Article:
By MARCUS WEISGERBER

Published: 13 Sep 2011 17:52

 

Speaking at his confirmation hearing before the Senate Armed Services Committee, Pentagon acquisition executive Ashton Carter continued the U.S. Defense Department's warning that these large-scale budget cuts would put the country at risk. ...

 

■ F-35 Joint Strike Fighter: Carter said he is open to competing subsystems and logistics support to help lower the program's sustainment price tag, estimated at about $1 trillion over the life of the program. Calling the costs "unacceptably high," Carter said: "I'm expecting that they will come down."

 

■ F-35 alternatives: No other aircraft out there meets the Joint Strike Fighter's joint requirement. Also, the 2,443-aircraft requirements across the Air Force, Navy and Marine Corps remains valid, he said.

 

■ F135 engine: Carter said he is not "completely satisfied" with the Pratt & Whitney-run F135 engine program, which has experienced cost growth. "I will say that, like with everything else on the JSF, we are working very hard to manage to a better result," he said. "And those performing the work on the engine, like those performing the work on the air frame are joining us in trying to restore affordability."

 

■ F136 engine: Carter said he was open to meeting with executives from General Electric and Rolls-Royce to listen to the group's plan to self-fund the JSF F136 alternate engine program, which DoD canceled earlier this year. But that's no green light that the effort will continue. "I do have to say I have real concerns about that proposal on the basis of what I've heard so far," Carter said. "Any time one of our industry partners has an idea on affordability, I'm very open to ideas on affordability and would be willing to listen to that," he added.

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From Flight Global

 

[excerpt]

 

DATE: 15/09/11

SOURCE: Flight International

US Senate seeks four-year F-35 production rate freeze

By Stephen Trimble

 

Lockheed Martin F-35 production could be frozen at around 32 aircraft for four years, if a US Senate committee's version of the fiscal year 2012 defence budget is signed into law.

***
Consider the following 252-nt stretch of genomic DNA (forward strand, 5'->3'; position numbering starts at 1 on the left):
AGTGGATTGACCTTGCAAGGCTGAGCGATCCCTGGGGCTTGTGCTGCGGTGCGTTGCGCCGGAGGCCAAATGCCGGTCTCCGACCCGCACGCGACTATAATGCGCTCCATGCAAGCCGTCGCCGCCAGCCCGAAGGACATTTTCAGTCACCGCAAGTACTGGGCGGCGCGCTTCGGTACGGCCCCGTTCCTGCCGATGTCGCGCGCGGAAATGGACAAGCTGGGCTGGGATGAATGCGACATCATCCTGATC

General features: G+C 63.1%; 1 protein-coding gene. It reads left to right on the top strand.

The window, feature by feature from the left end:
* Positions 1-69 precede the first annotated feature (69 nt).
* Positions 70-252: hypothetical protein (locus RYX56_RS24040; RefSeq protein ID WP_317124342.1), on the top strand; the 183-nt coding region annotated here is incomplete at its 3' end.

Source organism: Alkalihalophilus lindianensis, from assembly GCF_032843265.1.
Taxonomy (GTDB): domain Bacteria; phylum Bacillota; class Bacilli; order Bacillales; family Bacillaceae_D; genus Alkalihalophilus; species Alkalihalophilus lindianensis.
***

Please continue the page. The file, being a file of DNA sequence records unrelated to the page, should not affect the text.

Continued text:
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From Defense Aerospace

 

[excerpt]

 

Pentagon Caused Most of the Increases In F-35 Costs, So It Can Fix Them

(Source: Lexington Institute; issued September 14, 2011)

 

During his confirmation hearing before the Senate Armed Services Committee on September 13, deputy defense secretary-designate Ashton Carter assured legislators that the Pentagon is working real hard to reduce a trillion-dollar bill for sustaining the F-35 fighter over its 50-year operational lifetime. That's good news, since in his previous capacity as the Pentagon's acquisition chief, he presided over an office that has done just about everything possible to drive those costs up.

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From Aviation Week

 

[excerpt]

 

Lockheed Wraps Up F-35 Structural Testing

Sep 20, 2011

By Amy Butler

 

Lockheed Martin’s Joint Strike Fighter program has achieved one of five major milestones linked to the company’s ability to earn financial reward in 2011 with the recent completion of static structural testing.

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From Defense Aerospace

 

[excerpt]

 

What's the Deal with Aircraft Design Flaws in the Joint Strike Fighter?

(Source: Project On Government Oversight; issued Sep 23, 2011)

 

Earlier this month, Bloomberg News reported on a "design flaw" in the wing of the Air Force and Marine Corps variants of the F-35 discovered during testing. The F-35 program office told Bloomberg and at least one other news outlet that the problem is not serious.

 

However, a March briefing slide by the F-35 program office never intended for public release, but obtained by POGO, indicates the solution to the problem was considered "likely to be expensive and time consuming."